One of the unique benefits of writing about films online is that you tend to get requests at random for movies you’ve never heard of. I’ve been super jaded about Hollywood blockbusters for a good portion of my life, so I tend to not review as many films as I would like to since major releases don’t interest me. With low-budget, independent releases appearing in my inbox every so often, I began wondering if I should step outside of my comfort zone and stop complaining like a crotchety old man about how Marvel sucks.
That is what led me to Like a Dirty French Novel. I responded to an inquiry about attending a premiere and was given a screener link to review the picture. Knowing literally nothing about what I was stepping into, I figured I would finally pull the bandage off and start highlighting otherwise invisible films on Flixist. What’s the worst that could happen?
You don’t need to answer that question. I’ll just say that at least this isn’t as horrible as Werewolves Within.
Like a Dirty French Novel
Director: Michael Cuenca
Release Date: August 28, 2021 (Dances With Films)
I’m sure everyone currently alive doesn’t need a reminder of the COVID-19 pandemic that is still wreaking havoc on the world. With the last year and a half having radically changed our day-to-day rituals, we’ve seen a few movies attempt to tell a story about individuals living in our current predicament. That’s part of what Like a Dirty French Novel is about. Starting things off with a message about the pandemic, it soon becomes clear that this film is a movie about making movies within restrictive circumstances.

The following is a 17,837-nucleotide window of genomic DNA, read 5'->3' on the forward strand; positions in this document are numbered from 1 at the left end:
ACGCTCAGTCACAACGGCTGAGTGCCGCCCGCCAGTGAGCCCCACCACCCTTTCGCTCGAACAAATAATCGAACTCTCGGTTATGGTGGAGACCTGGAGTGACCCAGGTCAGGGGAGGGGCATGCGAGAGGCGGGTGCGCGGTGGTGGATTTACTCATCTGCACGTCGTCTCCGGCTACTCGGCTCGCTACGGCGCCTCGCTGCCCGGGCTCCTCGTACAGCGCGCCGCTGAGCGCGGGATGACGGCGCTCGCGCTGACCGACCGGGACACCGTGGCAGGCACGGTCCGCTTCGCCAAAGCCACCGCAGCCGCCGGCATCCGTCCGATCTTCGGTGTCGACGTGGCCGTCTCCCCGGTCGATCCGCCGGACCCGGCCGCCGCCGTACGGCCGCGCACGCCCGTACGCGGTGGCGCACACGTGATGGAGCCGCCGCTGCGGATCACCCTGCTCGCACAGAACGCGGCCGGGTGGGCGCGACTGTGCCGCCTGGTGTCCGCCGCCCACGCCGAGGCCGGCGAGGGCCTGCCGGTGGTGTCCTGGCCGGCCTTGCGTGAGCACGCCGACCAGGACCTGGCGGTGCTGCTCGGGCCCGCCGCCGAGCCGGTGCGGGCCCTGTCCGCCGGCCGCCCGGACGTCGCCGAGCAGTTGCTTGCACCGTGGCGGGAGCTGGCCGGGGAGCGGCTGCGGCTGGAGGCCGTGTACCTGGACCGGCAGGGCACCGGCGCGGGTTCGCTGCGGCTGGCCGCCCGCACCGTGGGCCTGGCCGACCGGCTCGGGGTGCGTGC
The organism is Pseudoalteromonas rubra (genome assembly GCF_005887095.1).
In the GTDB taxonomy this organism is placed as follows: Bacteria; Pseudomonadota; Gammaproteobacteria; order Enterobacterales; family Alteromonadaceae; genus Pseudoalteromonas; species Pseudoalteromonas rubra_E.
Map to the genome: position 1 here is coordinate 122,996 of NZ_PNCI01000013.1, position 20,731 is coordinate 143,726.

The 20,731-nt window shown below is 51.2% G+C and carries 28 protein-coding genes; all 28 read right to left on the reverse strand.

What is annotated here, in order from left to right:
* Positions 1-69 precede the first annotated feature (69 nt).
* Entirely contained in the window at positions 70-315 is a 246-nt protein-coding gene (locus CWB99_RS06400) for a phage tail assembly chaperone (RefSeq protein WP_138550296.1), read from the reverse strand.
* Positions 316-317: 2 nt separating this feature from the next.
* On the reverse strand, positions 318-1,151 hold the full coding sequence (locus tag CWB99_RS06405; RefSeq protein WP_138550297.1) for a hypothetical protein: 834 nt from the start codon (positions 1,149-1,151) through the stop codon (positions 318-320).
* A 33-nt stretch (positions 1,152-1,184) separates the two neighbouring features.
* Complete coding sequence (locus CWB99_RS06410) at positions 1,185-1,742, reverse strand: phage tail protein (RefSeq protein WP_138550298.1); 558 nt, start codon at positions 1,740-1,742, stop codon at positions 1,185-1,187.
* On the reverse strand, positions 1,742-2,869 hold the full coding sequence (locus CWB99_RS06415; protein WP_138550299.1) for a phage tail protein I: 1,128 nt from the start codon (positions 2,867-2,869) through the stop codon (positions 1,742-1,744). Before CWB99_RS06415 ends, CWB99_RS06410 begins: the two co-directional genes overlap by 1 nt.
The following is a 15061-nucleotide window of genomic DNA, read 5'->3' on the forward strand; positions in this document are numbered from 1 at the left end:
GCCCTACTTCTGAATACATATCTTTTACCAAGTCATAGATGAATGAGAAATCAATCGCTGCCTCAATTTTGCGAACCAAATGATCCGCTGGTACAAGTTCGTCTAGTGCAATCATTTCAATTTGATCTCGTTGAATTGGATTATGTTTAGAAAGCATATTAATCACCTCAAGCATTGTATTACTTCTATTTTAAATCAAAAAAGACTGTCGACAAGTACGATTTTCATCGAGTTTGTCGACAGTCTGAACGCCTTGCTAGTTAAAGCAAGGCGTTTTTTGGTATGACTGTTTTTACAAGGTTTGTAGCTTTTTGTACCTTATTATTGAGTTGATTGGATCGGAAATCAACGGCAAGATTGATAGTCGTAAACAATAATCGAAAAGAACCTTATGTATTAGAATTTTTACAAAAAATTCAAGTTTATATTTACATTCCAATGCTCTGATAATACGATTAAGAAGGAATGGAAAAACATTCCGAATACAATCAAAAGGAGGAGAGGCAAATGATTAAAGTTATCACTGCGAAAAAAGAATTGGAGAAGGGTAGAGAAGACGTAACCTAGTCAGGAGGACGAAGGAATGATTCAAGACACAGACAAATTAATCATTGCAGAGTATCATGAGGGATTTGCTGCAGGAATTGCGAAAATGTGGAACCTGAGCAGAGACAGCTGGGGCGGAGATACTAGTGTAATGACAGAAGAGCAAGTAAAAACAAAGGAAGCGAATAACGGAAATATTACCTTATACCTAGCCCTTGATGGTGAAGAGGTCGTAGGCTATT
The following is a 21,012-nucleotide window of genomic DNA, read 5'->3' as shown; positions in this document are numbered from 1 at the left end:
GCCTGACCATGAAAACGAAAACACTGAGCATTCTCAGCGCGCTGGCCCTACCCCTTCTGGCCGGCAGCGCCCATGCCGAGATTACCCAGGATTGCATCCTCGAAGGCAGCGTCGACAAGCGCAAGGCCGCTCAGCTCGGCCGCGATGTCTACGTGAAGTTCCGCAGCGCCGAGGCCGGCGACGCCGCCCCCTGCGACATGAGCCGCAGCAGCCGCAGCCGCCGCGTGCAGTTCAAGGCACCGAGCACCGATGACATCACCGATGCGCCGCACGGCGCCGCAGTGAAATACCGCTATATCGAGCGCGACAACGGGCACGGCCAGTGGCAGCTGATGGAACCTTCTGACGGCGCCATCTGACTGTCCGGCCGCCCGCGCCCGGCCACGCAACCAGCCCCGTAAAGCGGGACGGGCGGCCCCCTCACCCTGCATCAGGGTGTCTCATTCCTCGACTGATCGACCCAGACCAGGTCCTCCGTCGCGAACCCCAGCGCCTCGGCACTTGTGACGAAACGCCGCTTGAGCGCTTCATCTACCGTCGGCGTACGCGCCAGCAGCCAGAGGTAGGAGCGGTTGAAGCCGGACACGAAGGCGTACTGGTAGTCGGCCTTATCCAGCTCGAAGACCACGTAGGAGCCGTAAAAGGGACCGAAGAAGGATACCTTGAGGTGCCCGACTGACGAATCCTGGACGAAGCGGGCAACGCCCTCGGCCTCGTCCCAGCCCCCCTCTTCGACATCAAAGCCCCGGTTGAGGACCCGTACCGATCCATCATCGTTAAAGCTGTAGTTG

That’s the deeper reading, though, and possibly something I told myself to stop my mind from going off the rails. The general plot of Like a Dirty French Novel is that of a Tarantino-esque non-linear narrative. Split between five different chapters with several interludes, we hear the stories of numerous different characters and their troubles with life, love, and money as they attempt to find a semblance of normalcy during the pandemic.
In a cold open, the film begins with two shadowed characters speaking what seems like gibberish before a woman walks into frame to say, “and then there were three.” They walk around the desert before we’re treated to an unintentionally hilarious scene of characters screaming about being stuck in place. Apparently, they are trapped in quicksand, but this is obviously a budgetary constraint that is mixed with a grindhouse vibe to be cheesy and ridiculous.
Soon after without any explanation, the film cuts to its first story. Hue (Robby Valls) lives with his ex-girlfriend, Crystal (Jennifer Daley), and the two are having a rough time becoming acclimated to the pandemic. Driving each other crazy, which is partially what led to their separation, Hue gets a call from some random woman (Laura Urgelles) and starts to divulge a ton of personal information. I don’t know why the film feels the need to start chatting about masturbation, but these calls grab the attention of Crystal and agitate her.
Over the course of roughly 20 minutes, we learn more about Hue, get some background on Crystal, and then see the two fighting before the film shifts to the next story. It’s a bit scatterbrained but does feature a few bits of interesting editing where frames of Hues heading moving are stripped out to give a more frenetic feel.
In the next story, a man named Forester Dooley (Grant Moninger) has grown tired of his wife, Janine (Samantha Nelson). Seeing no way out, he gets a call from the same mysterious woman that troubled Hue then concocts a plan to get his estranged brother to take his place while he gets away. Just as soon as he is walking out in the city, Forester gets kidnapped by two random robbers that believe he is his brother.